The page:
The Road to Assisi


“Croagh Patrick, May 2016” (photo by m.a.h. hinton)


As I have mentioned here before, to try and help me deal with the madness that is Trump, I have been trying to slow things down, pay attention to baseball again, and read about St. Francis.

Here are some quotes about St. Francis and the nature of religion from The Road to Assisi, by Paul Sabatier.

On the Reformation:“The Reformation only substituted the authority of the book for that of the priest; it is a change of dynasty and nothing more. As to the majority of those who to-day call themselves free-thinkers, they confuse religious freedom with irreligion….”

On True Love: “It is far indeed from hatred of evil to love of good. Those are more numerous than we think who, after severe experience, have renounced what the ancient liturgies call the world, with its pomps and lusts; but the greater number of them have not at the bottom of their hearts the smallest grain of pure love. In vulgar souls disillusion leaves only a frightful egoism.”

On Denominational Differences: “In certain counties of England there are at the present day villages having as many as eight and ten places of worship for a few hundreds of inhabitants. Many of these people change their denomination every three or four years, returning to that they first quitted, leaving it again only to enter it anew, and so on as long as they live. Their leaders set the example, throwing themselves enthusiastically into each new movement only to leave it before long. They would all alike find it difficult to give an intelligible reason for these changes. They say that the Spirit guides them, and it would be unfair to disbelieve them, but the historian who should investigate conditions like these would lose his head in the labyrinth unless he made a separate study of each of these Protean movements. They are surely not worth the trouble.”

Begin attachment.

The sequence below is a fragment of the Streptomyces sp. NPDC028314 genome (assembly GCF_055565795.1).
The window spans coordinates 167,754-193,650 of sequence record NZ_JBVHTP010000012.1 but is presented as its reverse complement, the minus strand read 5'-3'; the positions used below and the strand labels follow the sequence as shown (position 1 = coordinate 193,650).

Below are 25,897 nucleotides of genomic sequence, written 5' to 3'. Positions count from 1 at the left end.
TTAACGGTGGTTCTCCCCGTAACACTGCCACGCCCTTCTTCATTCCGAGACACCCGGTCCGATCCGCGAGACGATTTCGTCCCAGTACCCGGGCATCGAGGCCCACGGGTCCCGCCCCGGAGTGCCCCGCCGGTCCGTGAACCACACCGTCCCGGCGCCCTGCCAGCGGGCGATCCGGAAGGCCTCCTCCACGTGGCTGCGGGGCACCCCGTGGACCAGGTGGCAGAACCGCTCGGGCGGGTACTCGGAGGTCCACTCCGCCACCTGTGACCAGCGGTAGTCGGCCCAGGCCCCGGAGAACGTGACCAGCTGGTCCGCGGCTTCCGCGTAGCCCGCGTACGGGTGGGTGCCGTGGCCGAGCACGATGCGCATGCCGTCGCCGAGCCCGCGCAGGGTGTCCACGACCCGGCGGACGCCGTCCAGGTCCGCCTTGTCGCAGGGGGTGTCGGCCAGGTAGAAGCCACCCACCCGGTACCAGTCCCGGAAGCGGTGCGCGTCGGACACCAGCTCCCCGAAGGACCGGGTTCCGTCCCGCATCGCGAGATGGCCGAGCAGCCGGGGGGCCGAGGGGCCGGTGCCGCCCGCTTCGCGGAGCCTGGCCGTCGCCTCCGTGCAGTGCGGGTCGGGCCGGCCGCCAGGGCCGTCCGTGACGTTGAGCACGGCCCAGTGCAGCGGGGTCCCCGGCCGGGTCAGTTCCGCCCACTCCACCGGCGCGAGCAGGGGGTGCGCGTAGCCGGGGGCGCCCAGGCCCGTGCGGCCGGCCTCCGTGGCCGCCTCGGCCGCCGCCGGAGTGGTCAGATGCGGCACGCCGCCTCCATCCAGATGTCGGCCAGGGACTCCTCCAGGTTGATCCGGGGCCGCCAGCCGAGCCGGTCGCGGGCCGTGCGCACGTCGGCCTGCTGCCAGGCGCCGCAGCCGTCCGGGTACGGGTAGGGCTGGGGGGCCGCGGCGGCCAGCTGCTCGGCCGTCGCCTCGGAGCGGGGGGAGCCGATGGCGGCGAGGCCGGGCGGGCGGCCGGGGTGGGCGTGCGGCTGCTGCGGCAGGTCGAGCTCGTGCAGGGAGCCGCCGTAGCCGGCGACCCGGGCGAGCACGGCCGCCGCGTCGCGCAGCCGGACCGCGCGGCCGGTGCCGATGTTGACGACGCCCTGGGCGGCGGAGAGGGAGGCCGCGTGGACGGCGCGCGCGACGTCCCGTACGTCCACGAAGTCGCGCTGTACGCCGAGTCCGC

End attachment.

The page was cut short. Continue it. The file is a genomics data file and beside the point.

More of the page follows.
On the Modern Source of Heresies: “Still, a few general characteristics may be observed; in the first place, heresies are no longer metaphysical subtleties as in earlier days; Arius and Priscillian, Nestorius and Eutychus are dead indeed. In the second place, they no longer arise in the upper and governing class, but proceed especially from the inferior clergy and the common people.”

On Dogmatizing: “St. Francis never consented to occupy himself with questions of doctrine. For him faith was not of the intellectual but the moral domain; it is the consecration of the heart. Time spent in dogmatizing appeared to him time lost.”

On Fighting Evil: “The only weapon which he would use against the wicked was the holiness of a life so full of love as to enlighten and revive those about him, and compel them to love.”

On Living in Interesting Times: “The ages of great terror are also the ages of great hope; it is to the captivity of Babylon that we owe, with the second part of Isaiah, those pictures of the future which have not yet ceased to charm the soul of man; Nero’s persecutions gave us the Apocalypse of St. John, and the paroxysms of the twelfth century the eternal Gospel.”

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